You always remember where you are the first time you read Ian McEwan. For me, it was Atonement. Early 2006. My bedroom, in the flat I was living in, near Canary Wharf. I had started slowly, and then spent most of Sunday reading; at midnight, with over a hundred pages to go, I realised that I couldn’t sleep until I knew what happened. Finally finishing at around 2.30am, I knew I would regret it the next day, and yet my brain was still fizzing with the brilliance of great writing. I stood on the balcony, in the cold, watching a lonely Barking and Dagenham milk float trundle by, and despairing of ever being able to write that well. I quickly devoured the rest of his backlist, and indiscriminately loved it all.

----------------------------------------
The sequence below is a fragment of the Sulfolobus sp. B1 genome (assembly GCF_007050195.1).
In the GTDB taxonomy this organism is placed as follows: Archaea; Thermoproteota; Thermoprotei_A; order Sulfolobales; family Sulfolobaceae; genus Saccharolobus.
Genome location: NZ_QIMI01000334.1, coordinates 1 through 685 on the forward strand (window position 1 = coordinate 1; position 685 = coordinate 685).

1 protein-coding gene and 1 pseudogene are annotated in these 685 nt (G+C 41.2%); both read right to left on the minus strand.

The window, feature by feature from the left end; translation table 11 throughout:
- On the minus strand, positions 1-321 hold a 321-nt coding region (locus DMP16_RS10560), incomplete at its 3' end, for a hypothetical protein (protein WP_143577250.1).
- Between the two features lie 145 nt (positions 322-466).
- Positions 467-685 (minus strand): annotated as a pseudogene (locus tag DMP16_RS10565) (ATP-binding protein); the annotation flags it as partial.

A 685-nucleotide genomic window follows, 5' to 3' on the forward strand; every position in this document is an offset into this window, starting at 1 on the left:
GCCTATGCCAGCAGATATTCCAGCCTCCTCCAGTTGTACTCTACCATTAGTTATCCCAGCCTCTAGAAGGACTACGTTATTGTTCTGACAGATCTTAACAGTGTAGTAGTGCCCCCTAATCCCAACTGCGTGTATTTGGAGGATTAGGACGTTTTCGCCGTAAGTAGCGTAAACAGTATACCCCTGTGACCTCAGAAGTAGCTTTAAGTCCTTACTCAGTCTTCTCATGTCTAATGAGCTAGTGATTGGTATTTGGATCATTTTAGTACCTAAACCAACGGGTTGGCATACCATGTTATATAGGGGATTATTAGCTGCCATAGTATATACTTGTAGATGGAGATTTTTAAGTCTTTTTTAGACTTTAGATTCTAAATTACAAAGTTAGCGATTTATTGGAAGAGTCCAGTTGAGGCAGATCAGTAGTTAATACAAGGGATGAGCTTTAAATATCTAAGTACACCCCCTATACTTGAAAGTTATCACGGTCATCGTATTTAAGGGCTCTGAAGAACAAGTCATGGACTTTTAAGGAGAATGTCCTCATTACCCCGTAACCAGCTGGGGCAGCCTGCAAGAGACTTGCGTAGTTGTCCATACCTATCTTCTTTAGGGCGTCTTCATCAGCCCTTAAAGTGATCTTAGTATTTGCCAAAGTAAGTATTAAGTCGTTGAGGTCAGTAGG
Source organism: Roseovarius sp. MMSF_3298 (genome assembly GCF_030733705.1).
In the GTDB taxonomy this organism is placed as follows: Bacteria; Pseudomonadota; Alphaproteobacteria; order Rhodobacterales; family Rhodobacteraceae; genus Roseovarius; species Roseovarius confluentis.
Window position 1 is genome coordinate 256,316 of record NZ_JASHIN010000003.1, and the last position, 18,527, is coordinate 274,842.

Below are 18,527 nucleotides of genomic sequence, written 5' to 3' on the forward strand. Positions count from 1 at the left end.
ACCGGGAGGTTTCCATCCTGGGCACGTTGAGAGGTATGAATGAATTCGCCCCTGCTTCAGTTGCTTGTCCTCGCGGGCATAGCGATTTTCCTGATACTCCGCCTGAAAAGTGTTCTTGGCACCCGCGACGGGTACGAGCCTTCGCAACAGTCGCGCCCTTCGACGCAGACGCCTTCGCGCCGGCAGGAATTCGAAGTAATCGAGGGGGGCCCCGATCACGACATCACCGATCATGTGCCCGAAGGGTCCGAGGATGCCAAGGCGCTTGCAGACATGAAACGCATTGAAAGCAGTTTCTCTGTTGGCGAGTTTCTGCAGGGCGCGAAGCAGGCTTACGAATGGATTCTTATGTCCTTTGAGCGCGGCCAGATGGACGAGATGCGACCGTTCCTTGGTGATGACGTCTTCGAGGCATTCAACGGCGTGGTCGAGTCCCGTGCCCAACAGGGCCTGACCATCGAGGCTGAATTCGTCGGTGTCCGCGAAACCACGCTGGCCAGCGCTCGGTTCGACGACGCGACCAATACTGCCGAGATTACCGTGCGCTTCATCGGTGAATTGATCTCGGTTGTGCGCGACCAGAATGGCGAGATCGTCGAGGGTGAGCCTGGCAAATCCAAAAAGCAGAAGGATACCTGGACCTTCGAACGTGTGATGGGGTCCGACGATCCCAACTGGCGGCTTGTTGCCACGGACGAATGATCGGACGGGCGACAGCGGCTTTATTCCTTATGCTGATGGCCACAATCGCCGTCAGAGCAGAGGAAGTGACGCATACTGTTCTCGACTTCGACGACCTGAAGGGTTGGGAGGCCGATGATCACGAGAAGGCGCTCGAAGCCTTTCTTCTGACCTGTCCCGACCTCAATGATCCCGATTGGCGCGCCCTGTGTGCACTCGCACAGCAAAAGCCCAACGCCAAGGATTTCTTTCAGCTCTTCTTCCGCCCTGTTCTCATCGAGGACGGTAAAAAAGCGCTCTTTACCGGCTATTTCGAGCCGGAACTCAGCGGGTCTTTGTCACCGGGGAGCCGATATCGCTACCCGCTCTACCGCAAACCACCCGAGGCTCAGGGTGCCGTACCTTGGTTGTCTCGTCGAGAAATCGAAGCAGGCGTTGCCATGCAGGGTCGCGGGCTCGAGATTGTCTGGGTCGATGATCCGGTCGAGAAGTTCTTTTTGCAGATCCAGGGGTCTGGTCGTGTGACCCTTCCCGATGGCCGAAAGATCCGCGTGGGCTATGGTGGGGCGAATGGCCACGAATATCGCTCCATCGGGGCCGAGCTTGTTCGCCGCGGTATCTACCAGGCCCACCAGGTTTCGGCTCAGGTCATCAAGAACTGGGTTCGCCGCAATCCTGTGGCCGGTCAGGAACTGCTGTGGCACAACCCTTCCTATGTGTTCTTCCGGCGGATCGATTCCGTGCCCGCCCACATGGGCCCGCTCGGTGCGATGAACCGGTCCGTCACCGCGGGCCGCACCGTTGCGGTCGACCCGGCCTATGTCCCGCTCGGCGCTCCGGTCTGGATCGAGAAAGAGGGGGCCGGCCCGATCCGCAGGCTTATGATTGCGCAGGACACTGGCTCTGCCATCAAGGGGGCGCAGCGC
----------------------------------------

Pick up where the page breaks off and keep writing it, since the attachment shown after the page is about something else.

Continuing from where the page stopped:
Which is why I was so, so disappointed by The Children Act. Even from the first page, the violently successful protagonist (a female High Court judge, no less) lists the upper-middle class trappings which surround her. Chaise longues, pianos, well-stocked drinks cabinets, all seemed to be given an importance far in excess of the place they occupy in – well, in my life, at least. I didn’t care about the people who cared about these things. I couldn’t bring myself to cry for a woman who, when her life was falling apart, reached for a ready meal for one and some fruit. I found myself thinking, ‘Order a pizza, will you?’. Not to mention a gallon of wine. I don’t know anybody who reacts that way, not straight away. Her reactions, all of them, were just too…polished. I like stories where people change, or else they change the world around them, or die trying. The alabaster, upper middle class world of the novel felt far too solid and narrow-minded for me, the same at the end as it was at the beginning, with anyone who didn’t quite fit being expelled like a piece of grit from an oyster. Unfortunately, what was born in the process was significantly less enchanting than a pearl.